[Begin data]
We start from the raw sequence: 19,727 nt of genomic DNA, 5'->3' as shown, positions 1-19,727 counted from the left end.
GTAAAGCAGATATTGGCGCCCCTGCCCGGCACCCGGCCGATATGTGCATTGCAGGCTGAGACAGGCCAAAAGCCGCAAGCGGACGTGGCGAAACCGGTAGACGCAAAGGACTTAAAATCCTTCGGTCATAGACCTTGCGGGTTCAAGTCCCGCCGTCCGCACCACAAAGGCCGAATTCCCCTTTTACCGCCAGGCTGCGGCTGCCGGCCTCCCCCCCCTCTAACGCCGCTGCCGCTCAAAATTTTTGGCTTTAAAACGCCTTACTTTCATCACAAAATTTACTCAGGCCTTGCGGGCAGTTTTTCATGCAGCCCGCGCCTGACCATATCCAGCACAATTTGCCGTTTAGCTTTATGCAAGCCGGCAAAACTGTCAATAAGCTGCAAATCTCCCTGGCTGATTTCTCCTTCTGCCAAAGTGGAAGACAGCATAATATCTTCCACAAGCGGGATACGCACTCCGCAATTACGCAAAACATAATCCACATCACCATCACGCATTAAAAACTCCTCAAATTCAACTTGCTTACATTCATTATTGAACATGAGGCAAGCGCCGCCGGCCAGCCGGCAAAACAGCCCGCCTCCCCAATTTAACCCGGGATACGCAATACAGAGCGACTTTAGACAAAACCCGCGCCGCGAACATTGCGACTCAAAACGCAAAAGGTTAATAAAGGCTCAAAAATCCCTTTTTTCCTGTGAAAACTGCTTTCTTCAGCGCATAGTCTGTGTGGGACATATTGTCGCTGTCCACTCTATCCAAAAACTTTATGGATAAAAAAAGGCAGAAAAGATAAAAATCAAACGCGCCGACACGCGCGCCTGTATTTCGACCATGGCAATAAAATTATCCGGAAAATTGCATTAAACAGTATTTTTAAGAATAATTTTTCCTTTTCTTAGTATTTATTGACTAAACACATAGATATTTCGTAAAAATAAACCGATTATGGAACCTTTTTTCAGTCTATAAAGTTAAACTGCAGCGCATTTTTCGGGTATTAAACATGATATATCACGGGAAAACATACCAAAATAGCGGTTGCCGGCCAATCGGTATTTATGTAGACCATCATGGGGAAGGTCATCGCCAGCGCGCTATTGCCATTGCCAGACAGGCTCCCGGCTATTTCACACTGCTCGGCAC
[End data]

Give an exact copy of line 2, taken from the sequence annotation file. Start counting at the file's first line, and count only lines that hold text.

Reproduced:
GTAAAGCAGATATTGGCGCCCCTGCCCGGCACCCGGCCGATATGTGCATTGCAGGCTGAGACAGGCCAAAAGCCGCAAGCGGACGTGGCGAAACCGGTAGACGCAAAGGACTTAAAATCCTTCGGTCATAGACCTTGCGGGTTCAAGTCCCGCCGTCCGCACCACAAAGGCCGAATTCCCCTTTTACCGCCAGGCTGCGGCTGCCGGCCTCCCCCCCCTCTAACGCCGCTGCCGCTCAAAATTTTTGGCTTTAAAACGCCTTACTTTCATCACAAAATTTACTCAGGCCTTGCGGGCAGTTTTTCATGCAGCCCGCGCCTGACCATATCCAGCACAATTTGCCGTTTAGCTTTATGCAAGCCGGCAAAACTGTCAATAAGCTGCAAATCTCCCTGGCTGATTTCTCCTTCTGCCAAAGTGGAAGACAGCATAATATCTTCCACAAGCGGGATACGCACTCCGCAATTACGCAAAACATAATCCACATCACCATCACGCATTAAAAACTCCTCAAATTCAACTTGCTTACATTCATTATTGAACATGAGGCAAGCGCCGCCGGCCAGCCGGCAAAACAGCCCGCCTCCCCAATTTAACCCGGGATACGCAATACAGAGCGACTTTAGACAAAACCCGCGCCGCGAACATTGCGACTCAAAACGCAAAAGGTTAATAAAGGCTCAAAAATCCCTTTTTTCCTGTGAAAACTGCTTTCTTCAGCGCATAGTCTGTGTGGGACATATTGTCGCTGTCCACTCTATCCAAAAACTTTATGGATAAAAAAAGGCAGAAAAGATAAAAATCAAACGCGCCGACACGCGCGCCTGTATTTCGACCATGGCAATAAAATTATCCGGAAAATTGCATTAAACAGTATTTTTAAGAATAATTTTTCCTTTTCTTAGTATTTATTGACTAAACACATAGATATTTCGTAAAAATAAACCGATTATGGAACCTTTTTTCAGTCTATAAAGTTAAACTGCAGCGCATTTTTCGGGTATTAAACATGATATATCACGGGAAAACATACCAAAATAGCGGTTGCCGGCCAATCGGTATTTATGTAGACCATCATGGGGAAGGTCATCGCCAGCGCGCTATTGCCATTGCCAGACAGGCTCCCGGCTATTTCACACTGCTCGGCAC